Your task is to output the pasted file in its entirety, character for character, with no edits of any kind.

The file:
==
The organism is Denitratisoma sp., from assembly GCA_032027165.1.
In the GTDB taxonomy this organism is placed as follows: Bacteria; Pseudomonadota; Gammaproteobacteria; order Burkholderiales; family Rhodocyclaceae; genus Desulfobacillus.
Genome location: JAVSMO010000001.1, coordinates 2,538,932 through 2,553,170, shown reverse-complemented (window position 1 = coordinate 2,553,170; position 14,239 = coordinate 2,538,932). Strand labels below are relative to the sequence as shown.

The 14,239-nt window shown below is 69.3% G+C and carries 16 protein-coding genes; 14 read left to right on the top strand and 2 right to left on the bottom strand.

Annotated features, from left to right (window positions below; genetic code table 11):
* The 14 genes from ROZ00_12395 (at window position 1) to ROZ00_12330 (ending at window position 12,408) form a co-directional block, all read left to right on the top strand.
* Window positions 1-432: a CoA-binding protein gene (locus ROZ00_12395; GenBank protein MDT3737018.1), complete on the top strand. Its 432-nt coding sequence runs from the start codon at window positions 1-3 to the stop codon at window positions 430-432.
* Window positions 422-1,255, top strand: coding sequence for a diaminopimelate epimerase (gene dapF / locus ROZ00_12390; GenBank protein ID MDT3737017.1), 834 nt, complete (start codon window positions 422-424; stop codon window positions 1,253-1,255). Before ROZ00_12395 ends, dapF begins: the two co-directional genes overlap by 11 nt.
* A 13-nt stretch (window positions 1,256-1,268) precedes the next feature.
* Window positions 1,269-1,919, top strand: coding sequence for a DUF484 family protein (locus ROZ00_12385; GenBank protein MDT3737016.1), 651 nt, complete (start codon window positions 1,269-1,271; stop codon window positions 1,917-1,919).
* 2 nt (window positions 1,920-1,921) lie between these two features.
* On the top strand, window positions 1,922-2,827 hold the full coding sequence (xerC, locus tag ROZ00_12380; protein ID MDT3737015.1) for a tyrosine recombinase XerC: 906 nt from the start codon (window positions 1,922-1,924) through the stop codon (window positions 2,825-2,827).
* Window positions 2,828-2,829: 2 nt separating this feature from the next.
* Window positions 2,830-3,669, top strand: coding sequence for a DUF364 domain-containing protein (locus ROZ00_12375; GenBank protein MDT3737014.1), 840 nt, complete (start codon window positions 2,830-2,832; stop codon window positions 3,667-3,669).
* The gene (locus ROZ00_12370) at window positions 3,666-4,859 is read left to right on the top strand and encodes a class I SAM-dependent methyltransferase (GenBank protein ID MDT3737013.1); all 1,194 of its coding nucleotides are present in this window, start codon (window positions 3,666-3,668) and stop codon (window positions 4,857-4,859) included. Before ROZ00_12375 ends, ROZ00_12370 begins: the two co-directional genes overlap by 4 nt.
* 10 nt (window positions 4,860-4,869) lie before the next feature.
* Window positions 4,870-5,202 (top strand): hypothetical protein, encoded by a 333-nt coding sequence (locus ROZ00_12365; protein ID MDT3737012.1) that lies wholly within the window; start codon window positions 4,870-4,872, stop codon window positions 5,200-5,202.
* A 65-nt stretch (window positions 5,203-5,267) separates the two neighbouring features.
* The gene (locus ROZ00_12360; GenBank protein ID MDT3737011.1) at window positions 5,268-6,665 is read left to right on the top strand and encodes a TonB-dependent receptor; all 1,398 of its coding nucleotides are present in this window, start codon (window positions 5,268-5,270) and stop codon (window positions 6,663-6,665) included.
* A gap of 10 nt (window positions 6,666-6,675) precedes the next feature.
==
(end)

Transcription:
The organism is Denitratisoma sp., from assembly GCA_032027165.1.
In the GTDB taxonomy this organism is placed as follows: Bacteria; Pseudomonadota; Gammaproteobacteria; order Burkholderiales; family Rhodocyclaceae; genus Desulfobacillus.
Genome location: JAVSMO010000001.1, coordinates 2,538,932 through 2,553,170, shown reverse-complemented (window position 1 = coordinate 2,553,170; position 14,239 = coordinate 2,538,932). Strand labels below are relative to the sequence as shown.

The 14,239-nt window shown below is 69.3% G+C and carries 16 protein-coding genes; 14 read left to right on the top strand and 2 right to left on the bottom strand.

Annotated features, from left to right (window positions below; genetic code table 11):
* The 14 genes from ROZ00_12395 (at window position 1) to ROZ00_12330 (ending at window position 12,408) form a co-directional block, all read left to right on the top strand.
* Window positions 1-432: a CoA-binding protein gene (locus ROZ00_12395; GenBank protein MDT3737018.1), complete on the top strand. Its 432-nt coding sequence runs from the start codon at window positions 1-3 to the stop codon at window positions 430-432.
* Window positions 422-1,255, top strand: coding sequence for a diaminopimelate epimerase (gene dapF / locus ROZ00_12390; GenBank protein ID MDT3737017.1), 834 nt, complete (start codon window positions 422-424; stop codon window positions 1,253-1,255). Before ROZ00_12395 ends, dapF begins: the two co-directional genes overlap by 11 nt.
* A 13-nt stretch (window positions 1,256-1,268) precedes the next feature.
* Window positions 1,269-1,919, top strand: coding sequence for a DUF484 family protein (locus ROZ00_12385; GenBank protein MDT3737016.1), 651 nt, complete (start codon window positions 1,269-1,271; stop codon window positions 1,917-1,919).
* 2 nt (window positions 1,920-1,921) lie between these two features.
* On the top strand, window positions 1,922-2,827 hold the full coding sequence (xerC, locus tag ROZ00_12380; protein ID MDT3737015.1) for a tyrosine recombinase XerC: 906 nt from the start codon (window positions 1,922-1,924) through the stop codon (window positions 2,825-2,827).
* Window positions 2,828-2,829: 2 nt separating this feature from the next.
* Window positions 2,830-3,669, top strand: coding sequence for a DUF364 domain-containing protein (locus ROZ00_12375; GenBank protein MDT3737014.1), 840 nt, complete (start codon window positions 2,830-2,832; stop codon window positions 3,667-3,669).
* The gene (locus ROZ00_12370) at window positions 3,666-4,859 is read left to right on the top strand and encodes a class I SAM-dependent methyltransferase (GenBank protein ID MDT3737013.1); all 1,194 of its coding nucleotides are present in this window, start codon (window positions 3,666-3,668) and stop codon (window positions 4,857-4,859) included. Before ROZ00_12375 ends, ROZ00_12370 begins: the two co-directional genes overlap by 4 nt.
* 10 nt (window positions 4,860-4,869) lie before the next feature.
* Window positions 4,870-5,202 (top strand): hypothetical protein, encoded by a 333-nt coding sequence (locus ROZ00_12365; protein ID MDT3737012.1) that lies wholly within the window; start codon window positions 4,870-4,872, stop codon window positions 5,200-5,202.
* A 65-nt stretch (window positions 5,203-5,267) separates the two neighbouring features.
* The gene (locus ROZ00_12360; GenBank protein ID MDT3737011.1) at window positions 5,268-6,665 is read left to right on the top strand and encodes a TonB-dependent receptor; all 1,398 of its coding nucleotides are present in this window, start codon (window positions 5,268-5,270) and stop codon (window positions 6,663-6,665) included.
* A gap of 10 nt (window positions 6,666-6,675) precedes the next feature.